Cancer Caregivers: Taking Care of Yourself Too

December 29, 2020

If you’ve ever known someone with cancer – whether it be a close friend, family member, or even yourself – there’s a good chance you’ve also known a cancer caregiver.

Being a cancer caregiver is like being a co-survivor, says Dr. Ana María Lopez, Professor, Vice Chair of Medical Oncology, and Chief of Cancer Services at Jefferson Health – New Jersey and the Sidney Kimmel Cancer Center.

On the surface, a caregiver may be tasked with scheduling and getting patients to appointments on time; making sure medications are taken appropriately; making sure patients eat, drink, and sleep a healthy amount; and helping with household chores.

However, the reality is that caregivers are responsible for much more, explains Margaret (Peg) Mackiewicz, BSN, RN, CPN, Clinical Nurse Manager of Medical Oncology at the Sidney Kimmel Cancer Center – Washington Township.

When the “C” word – cancer – is mentioned, many patients, understandably, zone out or get distracted. The caregiver often acts as an integral extra set of eyes and ears to catch important instructions and information, as well as advocate for the patient, adds DeAnnette Stanton-Cross, BAS, OPN-CG, Practice Manager of the Cancer Center.

“Caregivers help make sure all physical comfort measures are met, but they’re often also a much-needed emotional support system. They have an obligation to make sure their loved one stays motivated – wakes up in the morning,” said Peg. “Caregivers sacrifice their way of life, and they do so wholeheartedly.”

Because so much time and effort are poured into caregiving, it can take a significant toll on the well-being of the caregiver, even though they aren’t the ones who are sick. Numerous studies have shown that there is a reciprocal relationship, among caregiver and patient, with the distress and trauma experienced during treatment.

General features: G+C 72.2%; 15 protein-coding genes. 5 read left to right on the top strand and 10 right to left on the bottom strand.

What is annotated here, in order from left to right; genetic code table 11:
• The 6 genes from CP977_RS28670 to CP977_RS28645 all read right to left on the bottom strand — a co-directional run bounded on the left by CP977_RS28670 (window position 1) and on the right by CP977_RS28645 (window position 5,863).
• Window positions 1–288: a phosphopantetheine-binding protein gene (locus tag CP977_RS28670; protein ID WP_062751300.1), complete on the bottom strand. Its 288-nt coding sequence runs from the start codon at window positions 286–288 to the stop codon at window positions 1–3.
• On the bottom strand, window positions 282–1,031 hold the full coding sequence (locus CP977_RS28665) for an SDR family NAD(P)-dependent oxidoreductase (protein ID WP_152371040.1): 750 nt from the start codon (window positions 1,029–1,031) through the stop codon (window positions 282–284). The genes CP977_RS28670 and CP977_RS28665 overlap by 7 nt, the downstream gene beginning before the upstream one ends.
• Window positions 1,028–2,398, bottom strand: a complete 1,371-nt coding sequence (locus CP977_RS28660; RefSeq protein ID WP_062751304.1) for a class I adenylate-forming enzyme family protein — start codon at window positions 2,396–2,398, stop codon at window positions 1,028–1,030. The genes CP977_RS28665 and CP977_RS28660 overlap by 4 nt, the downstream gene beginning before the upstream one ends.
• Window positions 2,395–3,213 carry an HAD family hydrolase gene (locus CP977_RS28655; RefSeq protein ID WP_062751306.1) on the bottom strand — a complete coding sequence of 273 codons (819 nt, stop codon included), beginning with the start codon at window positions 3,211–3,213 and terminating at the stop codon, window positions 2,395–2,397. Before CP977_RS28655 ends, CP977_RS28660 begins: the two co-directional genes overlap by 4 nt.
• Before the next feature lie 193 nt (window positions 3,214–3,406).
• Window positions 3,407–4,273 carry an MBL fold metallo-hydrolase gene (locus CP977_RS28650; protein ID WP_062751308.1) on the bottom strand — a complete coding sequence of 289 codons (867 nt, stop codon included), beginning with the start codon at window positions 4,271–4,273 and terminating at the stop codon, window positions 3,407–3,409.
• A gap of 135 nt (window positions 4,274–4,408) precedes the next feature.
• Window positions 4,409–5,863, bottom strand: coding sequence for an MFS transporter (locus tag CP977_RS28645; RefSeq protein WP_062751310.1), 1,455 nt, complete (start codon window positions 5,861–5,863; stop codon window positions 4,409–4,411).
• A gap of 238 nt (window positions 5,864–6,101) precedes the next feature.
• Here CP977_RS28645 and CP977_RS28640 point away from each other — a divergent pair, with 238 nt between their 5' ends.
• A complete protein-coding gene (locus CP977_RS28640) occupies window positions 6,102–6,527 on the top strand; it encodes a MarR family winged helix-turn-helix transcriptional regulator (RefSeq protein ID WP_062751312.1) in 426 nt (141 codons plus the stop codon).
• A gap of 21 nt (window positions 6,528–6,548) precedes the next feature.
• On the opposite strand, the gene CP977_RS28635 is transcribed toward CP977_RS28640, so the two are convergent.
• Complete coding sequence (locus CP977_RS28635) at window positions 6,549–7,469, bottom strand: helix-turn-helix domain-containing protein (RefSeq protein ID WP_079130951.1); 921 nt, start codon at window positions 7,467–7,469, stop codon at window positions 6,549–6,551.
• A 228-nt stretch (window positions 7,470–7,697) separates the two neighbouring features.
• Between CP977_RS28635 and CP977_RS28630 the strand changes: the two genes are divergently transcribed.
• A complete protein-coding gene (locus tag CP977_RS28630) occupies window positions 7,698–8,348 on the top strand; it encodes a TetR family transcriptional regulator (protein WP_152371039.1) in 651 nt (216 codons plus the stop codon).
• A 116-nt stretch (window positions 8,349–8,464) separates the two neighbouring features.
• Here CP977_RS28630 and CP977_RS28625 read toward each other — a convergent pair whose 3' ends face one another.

“We always encourage caregivers to take care of themselves too,” continued Peg. “If they aren’t well, they can’t help the patient be well.”

If this all sounds familiar, because you, yourself, are a caregiver, you may try the following to manage your well-being:

  • Step away and compose yourself when upset.
  • Create barriers and set personal time aside, even if it’s only for a short period, to still do things you enjoy and maintain other relationships.
  • Pay attention to and recognize the signs of stress – or any mental or physical illness – and act on them when necessary.
  • Research and explore options for work leave, such as FMLA (Family Medical Leave Act), as well as forms of financial assistance and respite care (temporary relief for primary caregivers).  
  • Most of all, be patient and kind with yourself.

Education and support are key to coping. At the Cancer Center, caregivers are welcome to join along in patients’ cancer classes, held after diagnosis – now offered virtually – and participate in any support groups or the Center for Hope & Healing activities, such well-being yoga.

From the moment you walk through the door, the entire Cancer Center has a culture and atmosphere of healing, Dr. López adds. Not only is the building filled with bright lights, soothing colors, and views/images of nature, but it is also filled with incredibly caring and attentive staff.

“Whenever any of us feel something is ‘off’ with a patient – or even a colleague – we will say something,” said DeAnnette. After all, she, Peg, and Dr. Lopez, as healthcare professionals, are all caregivers themselves.

Keeping a positive mindset in a cancer care environment is a must, but isn’t as difficult as one might think it is, explains Peg. “It’s not all ‘doom and gloom.’ Even on days when we’re taking care of a dying patient, it is an absolute privilege to walk them through their last moments in life.”

DeAnnette seconds this, saying that there are brief moments of sadness, but they’re often overcome by the love and support of their close-knit team members.

“We’ve considered ourselves a family here, from day one – always there for one another,” continued Peg. “We’re very happy doing what we do, and this shows in our care for our patients – our #1 priority.”

Whether you’re a patient, caregiver, or employee at the Cancer Center, don’t hesitate to mention when you feel your well-being is falling by the wayside. Help is always just around the corner.

For a full listing of Sidney Kimmel Cancer Center support groups and events, click HERE. For additional caregiving resources, offered by the American Cancer Society, click HERE.